Marvel's 'Ant-Man' Delivers, But In Ways You Might Not Expect!
Well, Marvel has done it again, and honestly, they’ll probably continue to do it until they get down to the likes of The Kangaroo. They’ll probably stop there... or not. I am, of course, referring to the fact that Marvel Studios has once again expanded their little universe with the release of Ant-Man, a film that movie insiders and comic book fans alike have been talking about for what seems like two Ages of Ultron now, and one that the general public probably hadn’t heard about until the marketing gods opened their floodgates months ago. The first question on everybody’s minds will undoubtedly be if Michael Peña is as hilarious in the film as he is rumored to be. And the answer is: yes, he’s pretty funny in this film. In fact, his charm goes a long way to helping Ant-Man establish its own identity within Marvel’s ever-growing cavalcade of kooky characters.
Honestly, though, the marketing gods that I referred to earlier did no favors for this movie early on when the first trailer and snippets of the film were being released to the public. All those promotional spots really did were highlight the highly tread-upon territory (in terms of story) that Ant-Man was planning on... treading upon. So, for the folks out there looking for Marvel to show them something new, the initial peeks into this world might have left them somewhat empty. But Ant-Man the Film, not to be confused with Ant-Man the Trailer, had a tiny little ant-sized ace hidden up it’s sleeve.
There have been a couple of picnic puns scattered about the fields of the Internet in regards to this film, and as painful as they might’ve been, they are not entirely inappropriate, for Ant-Man is the first “rural” Marvel movie. When I think of Ant-Man, I think of quaint little neighborhoods, winning stuffed animals at the county fair, and, of course, picnics. Basically, Marvel has made a family film, and while families have certainly enjoyed every other Marvel movie to date (even Thor 2), this one truly feels tailor-made for weekend outings at the local cineplex and movie nights in the living room in front of a roaring fire (or a video of a roaring fire). When the film is not torturing baby lambs and disintegrating doubtful executives, it is plying its audiences with humor that ranges from blunt gags of immediacy to more drawn out and playful shenanigans. Most everything in this film is done with a wink and a smile, which never diminishes the excitement during the shrunken action, of which there is plenty. I gotta say, there’s more shrinking in this movie than a weekend bender involving Wayne Szalinski (Google it, children).
Obviously, part of the appeal of Ant-Man is a new superpower not yet seen, and said power is displayed grandly and thoughtfully throughout the film, as the filmmakers have great fun with scope and perspective and truly allow audiences to get immersed in that fun to a point that, thankfully, never becomes stale or dizzying. The scene below is my personal favorite, as it allows you to really experience the world from our tiny hero’s point-of-view. The train fight towards the end achieves this as well, despite the slight overuse of a particularly funny gag.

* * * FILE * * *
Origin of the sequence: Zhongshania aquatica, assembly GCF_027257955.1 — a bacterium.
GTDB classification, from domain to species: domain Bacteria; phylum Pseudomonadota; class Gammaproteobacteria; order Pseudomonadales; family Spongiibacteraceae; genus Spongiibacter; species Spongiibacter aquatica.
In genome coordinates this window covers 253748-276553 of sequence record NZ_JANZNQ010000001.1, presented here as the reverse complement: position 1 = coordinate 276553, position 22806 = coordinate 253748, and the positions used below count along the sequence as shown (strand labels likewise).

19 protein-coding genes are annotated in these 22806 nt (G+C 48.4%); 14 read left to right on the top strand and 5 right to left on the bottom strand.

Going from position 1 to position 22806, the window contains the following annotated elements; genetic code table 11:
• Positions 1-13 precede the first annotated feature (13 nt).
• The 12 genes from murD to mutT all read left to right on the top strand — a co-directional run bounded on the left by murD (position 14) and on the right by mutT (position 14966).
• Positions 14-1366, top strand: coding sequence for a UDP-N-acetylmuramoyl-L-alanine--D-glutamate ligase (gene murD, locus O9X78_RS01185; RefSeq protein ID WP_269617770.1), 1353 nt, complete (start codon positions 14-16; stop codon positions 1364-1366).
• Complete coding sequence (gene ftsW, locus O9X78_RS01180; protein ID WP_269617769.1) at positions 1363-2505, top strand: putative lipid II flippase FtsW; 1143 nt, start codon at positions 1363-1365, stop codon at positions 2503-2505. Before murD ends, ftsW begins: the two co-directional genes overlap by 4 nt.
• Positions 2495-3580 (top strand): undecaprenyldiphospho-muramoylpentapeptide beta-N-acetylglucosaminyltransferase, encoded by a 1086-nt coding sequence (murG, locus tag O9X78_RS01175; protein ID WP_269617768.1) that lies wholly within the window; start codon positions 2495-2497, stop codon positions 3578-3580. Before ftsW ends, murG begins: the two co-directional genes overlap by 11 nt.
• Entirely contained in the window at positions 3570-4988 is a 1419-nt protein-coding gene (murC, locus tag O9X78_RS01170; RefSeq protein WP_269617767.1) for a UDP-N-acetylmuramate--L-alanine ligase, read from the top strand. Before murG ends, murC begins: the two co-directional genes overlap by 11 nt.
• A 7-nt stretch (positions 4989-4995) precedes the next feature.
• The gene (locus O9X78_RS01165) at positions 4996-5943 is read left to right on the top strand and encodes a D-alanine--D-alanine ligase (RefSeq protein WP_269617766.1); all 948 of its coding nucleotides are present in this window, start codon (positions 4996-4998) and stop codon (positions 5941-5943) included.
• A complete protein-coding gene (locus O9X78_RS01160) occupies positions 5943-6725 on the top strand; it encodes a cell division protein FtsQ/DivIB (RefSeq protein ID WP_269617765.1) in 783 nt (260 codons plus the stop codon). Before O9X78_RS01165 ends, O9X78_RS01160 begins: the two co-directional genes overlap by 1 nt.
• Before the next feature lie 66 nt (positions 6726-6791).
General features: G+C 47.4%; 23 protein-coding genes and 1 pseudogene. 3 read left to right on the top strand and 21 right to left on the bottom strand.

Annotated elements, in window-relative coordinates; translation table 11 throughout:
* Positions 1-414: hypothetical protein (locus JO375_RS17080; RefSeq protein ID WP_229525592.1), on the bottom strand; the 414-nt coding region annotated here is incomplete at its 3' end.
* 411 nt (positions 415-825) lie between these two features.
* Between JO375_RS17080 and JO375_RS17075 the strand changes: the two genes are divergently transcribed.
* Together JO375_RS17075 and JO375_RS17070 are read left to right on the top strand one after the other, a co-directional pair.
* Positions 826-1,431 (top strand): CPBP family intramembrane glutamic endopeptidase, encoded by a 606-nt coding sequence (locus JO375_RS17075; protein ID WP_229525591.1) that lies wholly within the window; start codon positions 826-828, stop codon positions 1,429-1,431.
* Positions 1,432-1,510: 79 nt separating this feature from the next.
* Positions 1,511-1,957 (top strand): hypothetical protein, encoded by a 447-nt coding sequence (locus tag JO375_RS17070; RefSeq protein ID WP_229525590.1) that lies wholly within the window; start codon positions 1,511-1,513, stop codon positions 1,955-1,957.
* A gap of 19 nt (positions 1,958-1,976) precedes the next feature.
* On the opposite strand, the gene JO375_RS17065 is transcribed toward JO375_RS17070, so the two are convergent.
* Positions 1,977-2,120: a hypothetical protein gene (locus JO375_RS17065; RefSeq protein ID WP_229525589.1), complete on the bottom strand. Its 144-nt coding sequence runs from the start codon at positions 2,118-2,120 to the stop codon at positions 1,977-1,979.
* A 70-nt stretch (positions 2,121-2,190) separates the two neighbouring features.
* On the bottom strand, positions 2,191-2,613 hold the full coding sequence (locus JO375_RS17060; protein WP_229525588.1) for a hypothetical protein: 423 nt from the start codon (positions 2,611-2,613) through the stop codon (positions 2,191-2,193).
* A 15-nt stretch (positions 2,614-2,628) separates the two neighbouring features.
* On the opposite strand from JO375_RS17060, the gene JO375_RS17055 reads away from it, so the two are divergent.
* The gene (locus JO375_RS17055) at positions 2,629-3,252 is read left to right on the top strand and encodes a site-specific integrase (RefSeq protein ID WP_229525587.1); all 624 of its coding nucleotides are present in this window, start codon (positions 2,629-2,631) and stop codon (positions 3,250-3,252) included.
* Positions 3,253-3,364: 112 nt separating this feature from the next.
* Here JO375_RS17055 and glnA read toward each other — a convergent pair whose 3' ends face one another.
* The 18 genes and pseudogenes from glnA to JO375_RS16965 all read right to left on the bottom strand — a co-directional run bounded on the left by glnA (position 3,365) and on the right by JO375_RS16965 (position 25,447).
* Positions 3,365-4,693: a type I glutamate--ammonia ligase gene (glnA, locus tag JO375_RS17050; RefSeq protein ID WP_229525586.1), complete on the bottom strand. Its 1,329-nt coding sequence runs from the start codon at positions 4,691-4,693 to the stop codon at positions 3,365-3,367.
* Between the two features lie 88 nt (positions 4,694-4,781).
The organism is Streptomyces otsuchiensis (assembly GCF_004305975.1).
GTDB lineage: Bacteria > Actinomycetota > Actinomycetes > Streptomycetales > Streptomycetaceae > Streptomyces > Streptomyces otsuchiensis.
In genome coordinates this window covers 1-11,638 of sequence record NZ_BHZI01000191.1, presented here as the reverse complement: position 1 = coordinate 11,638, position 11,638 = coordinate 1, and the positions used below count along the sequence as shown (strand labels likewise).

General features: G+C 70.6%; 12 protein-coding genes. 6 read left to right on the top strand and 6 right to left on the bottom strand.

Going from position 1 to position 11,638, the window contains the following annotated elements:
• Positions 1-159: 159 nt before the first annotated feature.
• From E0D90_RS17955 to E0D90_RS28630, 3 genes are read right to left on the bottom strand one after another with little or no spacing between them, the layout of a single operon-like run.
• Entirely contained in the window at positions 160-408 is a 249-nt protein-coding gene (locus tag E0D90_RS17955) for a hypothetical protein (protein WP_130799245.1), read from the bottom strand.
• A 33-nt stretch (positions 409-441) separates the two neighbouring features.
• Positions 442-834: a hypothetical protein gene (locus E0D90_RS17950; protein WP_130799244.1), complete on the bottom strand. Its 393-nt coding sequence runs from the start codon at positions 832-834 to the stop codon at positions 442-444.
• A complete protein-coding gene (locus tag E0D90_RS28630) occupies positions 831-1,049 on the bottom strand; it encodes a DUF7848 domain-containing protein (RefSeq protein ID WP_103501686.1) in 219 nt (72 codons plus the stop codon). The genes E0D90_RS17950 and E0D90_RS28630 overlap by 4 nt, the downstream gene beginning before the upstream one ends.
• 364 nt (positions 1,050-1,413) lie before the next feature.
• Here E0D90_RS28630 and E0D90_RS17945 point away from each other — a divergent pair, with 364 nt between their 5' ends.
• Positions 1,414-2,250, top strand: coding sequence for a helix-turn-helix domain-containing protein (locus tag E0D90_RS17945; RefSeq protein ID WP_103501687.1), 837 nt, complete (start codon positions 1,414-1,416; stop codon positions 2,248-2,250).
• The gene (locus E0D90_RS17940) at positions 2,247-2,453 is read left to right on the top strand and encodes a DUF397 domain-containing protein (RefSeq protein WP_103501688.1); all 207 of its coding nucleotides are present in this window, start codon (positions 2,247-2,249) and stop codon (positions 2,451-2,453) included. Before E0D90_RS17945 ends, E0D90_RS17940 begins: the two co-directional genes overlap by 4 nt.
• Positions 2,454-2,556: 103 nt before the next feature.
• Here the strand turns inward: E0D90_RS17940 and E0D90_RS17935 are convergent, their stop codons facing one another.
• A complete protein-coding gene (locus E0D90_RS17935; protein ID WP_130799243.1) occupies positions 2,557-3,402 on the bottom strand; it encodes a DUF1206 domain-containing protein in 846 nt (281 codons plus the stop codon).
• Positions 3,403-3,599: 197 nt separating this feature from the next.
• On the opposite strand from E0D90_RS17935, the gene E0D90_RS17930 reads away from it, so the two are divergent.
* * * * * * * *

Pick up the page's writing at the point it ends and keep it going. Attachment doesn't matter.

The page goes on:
A movie is a complex machine, and if one part of it fails, then the machine can still run as long as the other components sufficiently compensate for the loss. This analogy is appropriate, seeing as how our hero is an electrical engineer. I was going to go for an ice cream-based analogy because of the Baskin Robbins bit in the film, but I feel I’ve made the smart choice here. I bring this whole machine thing up because, while the story in Ant-Man is a recycled amalgam of hundreds of previously done stories (many from Marvel’s own camp), it is saved and elevated due to its nicely-timed humor and the fine performances from our cast. Michael Douglas brings pathos to the role of Hank Pym, the original Ant-Man-turned-mentor to Scott Lang. Douglas gives no more or less to this role than to any other he’s ever played, and this in turn gives shape and form to the more somber side of this film’s soul. Evangeline Lily plays the role of the angry daughter well, and while it is not the meatiest of roles, her investment in it will hopefully pay off down the line with a more substantial part in this universe. Corey Stoll portrays the villainous Darren Cross, and while the role is somewhat of a rehash of Obadiah Stane from Iron Man, Stoll injects it with enough emotional energy to give you the idea of a larger and more complex character underneath. And then, of course, there is Paul Rudd. Everyone’s favorite star from Halloween 6 (his portrayal of Tommy Doyle is unrivaled) is in top form as our main protagonist, and the humor, heart, and determination he brings to the role is essential. Mr. Rudd makes for a great hero, and in the coming months, we’ll see how he does as a team member, as his induction into The Avengers is a foregone conclusion.
Marvel’s tiny little superhero film has currently climbed to the top of the box office mountain and has planted a cute little tiny flag to show that it’s there to stay for a while. Ant-Man is a fun and lighthearted affair which differs greatly from every other Marvel movie, despite having the same plot as every other Marvel movie. It’s a film enhanced by its talented and committed cast and skillfully-crafted humor, and one that is easily deserving of a view on the big screen.
(Screenshot via YouTube)
- Greg McIver, YH Staff